Tasked with leading MNU’s forced migration of the District 9's prawns is Wikus van de Merwe a well-meaning middle manager unaware of the company's true motivations. That changes abruptly however when he's unwittingly exposed to a mysterious DNA-altering substance during a routine sweep of the alien refuge camp. When Wikus begins to undergo a grotesque Fly-like transformation he suddenly finds himself hunted by his former colleagues at MNU who now see him as the key to cracking the code of the prawns’ powerful weapons. Shunned by human society and left with nowhere else to turn he heads back into District 9 where he forms an unlikely alliance with the creatures he’d once worked so hard to marginalize.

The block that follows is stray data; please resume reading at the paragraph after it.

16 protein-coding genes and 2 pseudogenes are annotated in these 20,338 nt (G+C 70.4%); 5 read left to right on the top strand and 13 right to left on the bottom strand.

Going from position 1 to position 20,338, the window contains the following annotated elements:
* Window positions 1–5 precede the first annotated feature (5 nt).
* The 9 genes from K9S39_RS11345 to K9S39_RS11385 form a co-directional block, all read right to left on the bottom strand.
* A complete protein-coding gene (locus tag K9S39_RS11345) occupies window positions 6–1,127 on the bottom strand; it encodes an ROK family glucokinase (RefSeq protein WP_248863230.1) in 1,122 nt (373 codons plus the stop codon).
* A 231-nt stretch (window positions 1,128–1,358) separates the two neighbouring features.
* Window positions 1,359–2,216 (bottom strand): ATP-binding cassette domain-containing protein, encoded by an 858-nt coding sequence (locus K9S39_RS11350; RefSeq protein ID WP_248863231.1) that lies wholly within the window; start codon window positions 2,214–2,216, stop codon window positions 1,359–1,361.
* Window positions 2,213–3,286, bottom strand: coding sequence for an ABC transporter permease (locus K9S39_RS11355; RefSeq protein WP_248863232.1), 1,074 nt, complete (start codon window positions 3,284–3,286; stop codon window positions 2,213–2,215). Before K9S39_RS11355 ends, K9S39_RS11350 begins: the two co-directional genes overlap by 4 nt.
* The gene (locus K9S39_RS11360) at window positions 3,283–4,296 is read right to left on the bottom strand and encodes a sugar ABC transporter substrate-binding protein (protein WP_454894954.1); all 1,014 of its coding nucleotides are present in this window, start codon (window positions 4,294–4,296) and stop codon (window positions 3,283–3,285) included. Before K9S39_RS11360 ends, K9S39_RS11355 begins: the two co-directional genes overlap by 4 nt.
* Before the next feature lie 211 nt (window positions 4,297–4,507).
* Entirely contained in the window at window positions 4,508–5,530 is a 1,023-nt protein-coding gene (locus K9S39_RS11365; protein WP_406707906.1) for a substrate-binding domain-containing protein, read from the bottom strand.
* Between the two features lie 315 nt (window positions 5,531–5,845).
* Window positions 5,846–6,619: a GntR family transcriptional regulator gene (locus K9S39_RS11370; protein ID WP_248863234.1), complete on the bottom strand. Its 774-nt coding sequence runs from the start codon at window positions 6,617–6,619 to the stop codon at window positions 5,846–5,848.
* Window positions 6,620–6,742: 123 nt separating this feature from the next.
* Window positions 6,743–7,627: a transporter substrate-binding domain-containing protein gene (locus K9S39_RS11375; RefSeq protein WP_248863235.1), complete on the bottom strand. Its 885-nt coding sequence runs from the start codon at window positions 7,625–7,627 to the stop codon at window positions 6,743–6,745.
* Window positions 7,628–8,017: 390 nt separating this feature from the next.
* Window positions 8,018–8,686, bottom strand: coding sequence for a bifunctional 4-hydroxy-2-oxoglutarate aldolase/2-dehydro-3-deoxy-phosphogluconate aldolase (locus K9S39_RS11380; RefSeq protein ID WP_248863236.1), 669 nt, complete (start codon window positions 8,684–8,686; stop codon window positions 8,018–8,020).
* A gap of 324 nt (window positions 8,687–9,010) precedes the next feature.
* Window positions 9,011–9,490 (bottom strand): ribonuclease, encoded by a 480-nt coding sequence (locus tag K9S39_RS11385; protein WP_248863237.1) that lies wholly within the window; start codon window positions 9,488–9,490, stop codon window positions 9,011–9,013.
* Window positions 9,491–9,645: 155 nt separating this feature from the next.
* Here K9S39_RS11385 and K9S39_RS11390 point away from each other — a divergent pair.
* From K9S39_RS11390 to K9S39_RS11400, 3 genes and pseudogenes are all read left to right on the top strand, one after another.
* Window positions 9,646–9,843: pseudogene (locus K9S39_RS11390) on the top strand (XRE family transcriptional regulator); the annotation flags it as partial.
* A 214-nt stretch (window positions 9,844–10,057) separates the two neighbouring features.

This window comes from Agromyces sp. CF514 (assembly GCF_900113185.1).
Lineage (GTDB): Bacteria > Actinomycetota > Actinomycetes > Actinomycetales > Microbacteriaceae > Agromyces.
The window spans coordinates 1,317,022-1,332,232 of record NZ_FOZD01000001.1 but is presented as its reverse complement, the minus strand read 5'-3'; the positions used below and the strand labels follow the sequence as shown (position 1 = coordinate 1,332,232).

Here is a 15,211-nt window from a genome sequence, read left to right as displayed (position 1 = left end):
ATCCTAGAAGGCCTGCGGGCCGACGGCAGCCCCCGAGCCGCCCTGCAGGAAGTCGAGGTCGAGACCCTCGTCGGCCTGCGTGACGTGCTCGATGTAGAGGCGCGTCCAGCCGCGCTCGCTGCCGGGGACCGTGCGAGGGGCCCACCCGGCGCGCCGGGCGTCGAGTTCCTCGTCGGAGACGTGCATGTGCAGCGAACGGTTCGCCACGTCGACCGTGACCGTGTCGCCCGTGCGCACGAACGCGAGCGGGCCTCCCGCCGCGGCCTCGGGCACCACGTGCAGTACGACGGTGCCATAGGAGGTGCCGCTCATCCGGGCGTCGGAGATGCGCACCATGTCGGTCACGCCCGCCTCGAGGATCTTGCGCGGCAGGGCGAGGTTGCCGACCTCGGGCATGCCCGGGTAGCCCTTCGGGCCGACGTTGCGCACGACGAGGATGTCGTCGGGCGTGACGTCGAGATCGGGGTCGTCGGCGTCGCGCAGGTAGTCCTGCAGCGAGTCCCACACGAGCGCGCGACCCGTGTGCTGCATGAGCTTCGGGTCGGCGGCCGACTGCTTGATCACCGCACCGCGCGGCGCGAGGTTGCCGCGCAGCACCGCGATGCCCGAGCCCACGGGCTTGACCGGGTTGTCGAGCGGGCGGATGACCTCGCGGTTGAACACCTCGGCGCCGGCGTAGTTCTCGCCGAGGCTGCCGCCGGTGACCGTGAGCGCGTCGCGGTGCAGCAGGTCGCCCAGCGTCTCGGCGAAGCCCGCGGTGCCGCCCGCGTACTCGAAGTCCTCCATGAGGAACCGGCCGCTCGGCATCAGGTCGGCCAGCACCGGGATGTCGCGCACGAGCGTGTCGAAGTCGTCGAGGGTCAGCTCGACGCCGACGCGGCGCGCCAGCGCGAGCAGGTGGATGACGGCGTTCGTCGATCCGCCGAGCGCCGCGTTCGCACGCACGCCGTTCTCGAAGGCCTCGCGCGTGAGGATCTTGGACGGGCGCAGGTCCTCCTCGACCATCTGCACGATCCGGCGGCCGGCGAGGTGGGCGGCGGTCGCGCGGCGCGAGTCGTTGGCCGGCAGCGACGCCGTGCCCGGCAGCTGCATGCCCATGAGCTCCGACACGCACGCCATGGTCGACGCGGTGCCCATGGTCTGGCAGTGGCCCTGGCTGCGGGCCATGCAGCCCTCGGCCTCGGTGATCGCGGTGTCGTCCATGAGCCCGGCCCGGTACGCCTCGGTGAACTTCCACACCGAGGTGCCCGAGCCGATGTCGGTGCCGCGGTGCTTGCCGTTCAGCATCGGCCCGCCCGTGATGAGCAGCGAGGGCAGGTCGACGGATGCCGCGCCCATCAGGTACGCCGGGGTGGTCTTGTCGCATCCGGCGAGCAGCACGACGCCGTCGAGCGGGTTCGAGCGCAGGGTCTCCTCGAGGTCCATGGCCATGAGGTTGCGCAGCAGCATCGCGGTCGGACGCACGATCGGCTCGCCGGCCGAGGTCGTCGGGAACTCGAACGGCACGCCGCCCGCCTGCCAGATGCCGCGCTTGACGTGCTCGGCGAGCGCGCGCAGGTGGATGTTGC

WHO’S IN IT?
Nobody you’d recognize unless you happen to be a devotee of South African cinema. District 9’s Johannesburg-born director Neill Blomkamp opted to use a cast composed entirely of actors from his home country with mostly excellent results. Leading the way is newcomer Sharlto Copley lending wit and pathos to the role of overwhelmed corporate whipping boy Wikus van de Merwe. Reminiscent of both The Office’s Michael Scott and Flight of the Conchords’ Murray Hewitt Wikus is the unlikeliest of sci-fi heroes which is one of the reasons why the film is such an unexpected delight.
District 9 takes an attractive premise and approaches it from an unconventional angle resulting in a wildly entertaining sci-fi satire that melds bits and pieces of The Fly Midnight Run Starship Troopers Enemy Mine Alien Nation and TV’s Cops. It’s a disparate combination to say the least yet somehow it works.